The Thessalonians have been shaken by a message purporting to come from Paul himself that the day of the Lord is already present. He warns against this deception in eschatology by citing a scenario of events that must first occur (2 Thes 2:3-12) before the end will come. The overall point Paul makes is the need to reject such lies as Satan sends; he also reaffirms the Thessalonians in their calling (2 Thes 2:13-14). They are to uphold what Paul himself has taught (2 Thes 2:15). There is a concluding prayer for their strengthening (2 Thes 2:16-17). As in 2 Thes 1:8-10, the Old Testament provides a good deal of coloring; cf especially Isaiah 14:13-14; 66:15, 18-21; Ezekiel 28:2-9; Daniel 11:36-37. The contents of 2 Thes 2:3b-8 may come from a previously existing apocalypse. The details have been variously interpreted. An alternative to the possibilities noted below understands that an oracular utterance, supposedly coming from a prophetic spirit (2 Thes 2:2-3a), has so disrupted the community's thinking that its effects may be compared to those of the mania connected with the worship of the Greek god Dionysus. On this view, the writer seems to allude in 2 Thes 2:6-8 to Dionysiac "seizure," although, of course, ironically, somewhat as Paul alludes to witchcraft ("an evil eye") in Gal 3:1 in speaking of the threat to faith posed by those disturbing the Galatians (Gal 1:6-7; 5:10b). On this view of 2 Thes 2:2, the Greek participles katechon (rendered above as what is restraining) and katechon (the one who restrains) are to be translated "the seizing power" in 2 Thes 2:6 and "the seizer" in 2 Thes 2:7. They then allude to a pseudocharismatic force or spirit of Dionysiac character that has suddenly taken hold of the Thessalonian community (see 2 Thes 2:2). The addressees know (2 Thes 2:6) this force or spirit because of the problem it is causing. This pseudocharismatic force or spirit is a kind of anticipation and advance proof of the ultimate, climactic figure (the lawless one or the rebel, 2 Thes 2:3), of which the community has been warned (see the note on 1 Thes 3:3). It is, however, only the beginning of the end that the latter's manifestation entails; the end is not yet. For in the course of the mystery of lawlessness (2 Thes 2:7), false prophetism, after it ceases in the Thessalonian community, will be manifested in the world at large (2 Thes 2:8-12), where it will also be eliminated in turn by the Lord Jesus.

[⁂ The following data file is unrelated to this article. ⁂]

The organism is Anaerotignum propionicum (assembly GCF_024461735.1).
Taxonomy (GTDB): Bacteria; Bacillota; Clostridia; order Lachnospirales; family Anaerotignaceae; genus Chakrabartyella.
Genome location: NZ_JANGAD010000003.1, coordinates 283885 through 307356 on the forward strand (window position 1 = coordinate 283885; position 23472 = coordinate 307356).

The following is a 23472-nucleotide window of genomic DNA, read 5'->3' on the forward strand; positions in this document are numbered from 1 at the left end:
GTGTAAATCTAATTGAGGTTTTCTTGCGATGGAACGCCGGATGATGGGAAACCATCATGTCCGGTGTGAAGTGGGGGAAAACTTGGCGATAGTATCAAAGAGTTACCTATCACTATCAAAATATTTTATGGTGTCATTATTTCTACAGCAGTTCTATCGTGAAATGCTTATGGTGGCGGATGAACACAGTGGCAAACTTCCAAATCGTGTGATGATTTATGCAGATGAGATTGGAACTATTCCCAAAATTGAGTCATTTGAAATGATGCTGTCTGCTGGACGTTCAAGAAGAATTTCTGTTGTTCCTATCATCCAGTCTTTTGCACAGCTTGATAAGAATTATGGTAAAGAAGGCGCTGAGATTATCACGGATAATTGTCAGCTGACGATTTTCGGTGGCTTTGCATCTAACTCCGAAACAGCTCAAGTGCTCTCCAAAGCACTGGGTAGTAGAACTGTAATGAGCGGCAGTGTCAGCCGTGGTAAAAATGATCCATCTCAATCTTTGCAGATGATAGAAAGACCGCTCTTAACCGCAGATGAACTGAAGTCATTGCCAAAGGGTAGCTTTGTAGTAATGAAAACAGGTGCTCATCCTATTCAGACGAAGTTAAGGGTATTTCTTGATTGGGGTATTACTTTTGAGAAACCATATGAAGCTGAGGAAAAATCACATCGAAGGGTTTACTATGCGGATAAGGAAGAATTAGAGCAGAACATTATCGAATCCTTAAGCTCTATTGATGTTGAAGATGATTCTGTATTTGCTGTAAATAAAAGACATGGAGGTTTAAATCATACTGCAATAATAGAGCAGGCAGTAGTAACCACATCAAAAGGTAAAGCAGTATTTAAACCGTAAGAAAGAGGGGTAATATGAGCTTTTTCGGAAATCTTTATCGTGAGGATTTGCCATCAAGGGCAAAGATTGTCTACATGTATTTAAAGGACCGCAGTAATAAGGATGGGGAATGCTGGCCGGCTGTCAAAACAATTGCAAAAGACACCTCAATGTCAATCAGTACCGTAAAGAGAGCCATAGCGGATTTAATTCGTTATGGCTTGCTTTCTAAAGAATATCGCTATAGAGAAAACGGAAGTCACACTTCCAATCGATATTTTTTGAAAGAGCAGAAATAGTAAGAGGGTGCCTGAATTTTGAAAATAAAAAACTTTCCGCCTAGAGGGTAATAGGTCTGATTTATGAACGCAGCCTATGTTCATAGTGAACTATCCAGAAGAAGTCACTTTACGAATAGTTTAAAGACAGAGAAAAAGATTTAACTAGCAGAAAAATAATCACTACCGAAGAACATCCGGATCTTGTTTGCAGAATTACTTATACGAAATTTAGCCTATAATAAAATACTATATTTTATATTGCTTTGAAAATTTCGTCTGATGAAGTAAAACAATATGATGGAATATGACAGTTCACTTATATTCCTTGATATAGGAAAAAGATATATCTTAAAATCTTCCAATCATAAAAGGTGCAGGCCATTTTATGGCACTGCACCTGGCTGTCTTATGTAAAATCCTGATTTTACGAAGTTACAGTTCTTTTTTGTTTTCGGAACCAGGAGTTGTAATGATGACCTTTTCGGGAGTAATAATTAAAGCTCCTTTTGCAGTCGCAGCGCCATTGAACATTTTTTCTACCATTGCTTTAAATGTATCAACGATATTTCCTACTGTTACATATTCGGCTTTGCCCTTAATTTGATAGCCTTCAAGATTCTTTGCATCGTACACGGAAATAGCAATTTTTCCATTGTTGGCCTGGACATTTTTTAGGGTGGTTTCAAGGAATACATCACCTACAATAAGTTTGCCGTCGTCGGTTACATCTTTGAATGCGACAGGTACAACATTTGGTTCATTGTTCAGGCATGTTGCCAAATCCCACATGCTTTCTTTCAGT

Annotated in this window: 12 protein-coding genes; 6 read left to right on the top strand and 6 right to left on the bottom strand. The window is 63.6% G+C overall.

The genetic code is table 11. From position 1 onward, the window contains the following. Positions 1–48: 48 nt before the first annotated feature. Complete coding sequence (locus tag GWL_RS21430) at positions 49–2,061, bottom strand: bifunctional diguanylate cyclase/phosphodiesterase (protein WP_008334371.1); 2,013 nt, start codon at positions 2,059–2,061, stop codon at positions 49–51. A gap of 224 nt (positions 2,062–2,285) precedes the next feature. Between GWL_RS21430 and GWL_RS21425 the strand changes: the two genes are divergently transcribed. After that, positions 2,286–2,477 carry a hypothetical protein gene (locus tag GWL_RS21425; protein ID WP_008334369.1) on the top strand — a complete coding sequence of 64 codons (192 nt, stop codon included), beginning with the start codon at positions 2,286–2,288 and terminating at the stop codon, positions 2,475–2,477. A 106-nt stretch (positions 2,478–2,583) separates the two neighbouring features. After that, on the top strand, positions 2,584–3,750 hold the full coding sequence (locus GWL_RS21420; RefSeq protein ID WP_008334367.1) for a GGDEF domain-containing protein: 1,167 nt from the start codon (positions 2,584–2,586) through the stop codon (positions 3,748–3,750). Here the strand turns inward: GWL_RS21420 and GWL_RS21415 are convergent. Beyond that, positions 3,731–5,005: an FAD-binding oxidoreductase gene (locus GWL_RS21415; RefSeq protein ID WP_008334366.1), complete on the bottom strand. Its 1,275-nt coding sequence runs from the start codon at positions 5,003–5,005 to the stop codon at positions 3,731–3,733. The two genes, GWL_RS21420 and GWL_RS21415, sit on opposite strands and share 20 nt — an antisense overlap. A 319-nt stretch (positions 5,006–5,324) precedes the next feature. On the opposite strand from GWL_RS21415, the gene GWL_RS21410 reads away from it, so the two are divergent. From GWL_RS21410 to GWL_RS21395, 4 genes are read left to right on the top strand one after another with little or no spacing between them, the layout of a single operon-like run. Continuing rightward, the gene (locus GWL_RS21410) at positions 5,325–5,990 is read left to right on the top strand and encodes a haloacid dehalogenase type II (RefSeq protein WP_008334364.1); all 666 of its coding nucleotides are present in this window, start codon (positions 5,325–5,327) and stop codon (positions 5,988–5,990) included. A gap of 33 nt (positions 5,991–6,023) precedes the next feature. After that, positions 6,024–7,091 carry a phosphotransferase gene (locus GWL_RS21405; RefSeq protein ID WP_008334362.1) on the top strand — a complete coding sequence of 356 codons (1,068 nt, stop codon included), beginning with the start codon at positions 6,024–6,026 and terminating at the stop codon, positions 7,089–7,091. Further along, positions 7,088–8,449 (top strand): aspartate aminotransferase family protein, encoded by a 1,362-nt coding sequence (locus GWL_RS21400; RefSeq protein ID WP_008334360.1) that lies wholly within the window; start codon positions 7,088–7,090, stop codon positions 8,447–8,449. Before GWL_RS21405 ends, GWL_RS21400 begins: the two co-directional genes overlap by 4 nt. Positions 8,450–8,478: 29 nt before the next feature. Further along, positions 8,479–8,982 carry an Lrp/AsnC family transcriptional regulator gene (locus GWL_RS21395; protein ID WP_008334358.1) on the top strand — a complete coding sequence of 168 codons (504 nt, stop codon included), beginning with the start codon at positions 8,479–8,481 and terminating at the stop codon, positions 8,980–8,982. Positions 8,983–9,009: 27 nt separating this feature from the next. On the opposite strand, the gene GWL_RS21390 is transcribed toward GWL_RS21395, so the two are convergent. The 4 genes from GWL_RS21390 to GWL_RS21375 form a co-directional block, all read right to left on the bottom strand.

First of all, I love this: Blind guides, who strain out the gnat and swallow the camel! What a visual. I think there have been times for everyone when we have been so concerned with appearances that we neglect our real duty to God. Jesus was pointing out some huge examples in the religious leaders of the day, but maybe we should all take this as a lesson for us, as well. It all comes down to a subject that Jesus went back to again and again: Don't get all caught up in the letter of the law, worry about following the spirit of the law.

Monday of the Twenty-first Week in Ordinary Time  

Posted by siouxbhoney

On the day of 25 August

Of Saint Joseph of Calasanz, priest, who established schools for the people in order to educate boys and adolescents in the love and wisdom of the Gospel, and founded the Order of the Poor Clerics Regular of the Mother of God of the Pious Schools at Rome.

**Saint/Feast of the day segment copied from the USCCB page.

I have such a hard time with the letters. I resist actually looking at them at all. So, it looks like what is going on here is that the Thessalonian Church was being persecuted, maybe worse than some other early churches. So, Paul, Silvanus, and Timothy are writing to let them know that they are spoken well of and being prayed for. Also, the missionary trio is pretty sure that God likes the Thessalonians, too.

This is a scary reading to me. Jesus is chastising the religious leaders of the day who have it wrong. They are emphasizing the wrong things for their congregations and, according to Jesus, sending themselves and everyone who listens to them to hell. Great. First we are told to listen to our leaders, and now, I take this as a message to further research and double check the things my religious leaders tell me. Oh well. I do that anyway. I hope everyone does. Nice to see that God continues to push us towards making the right choices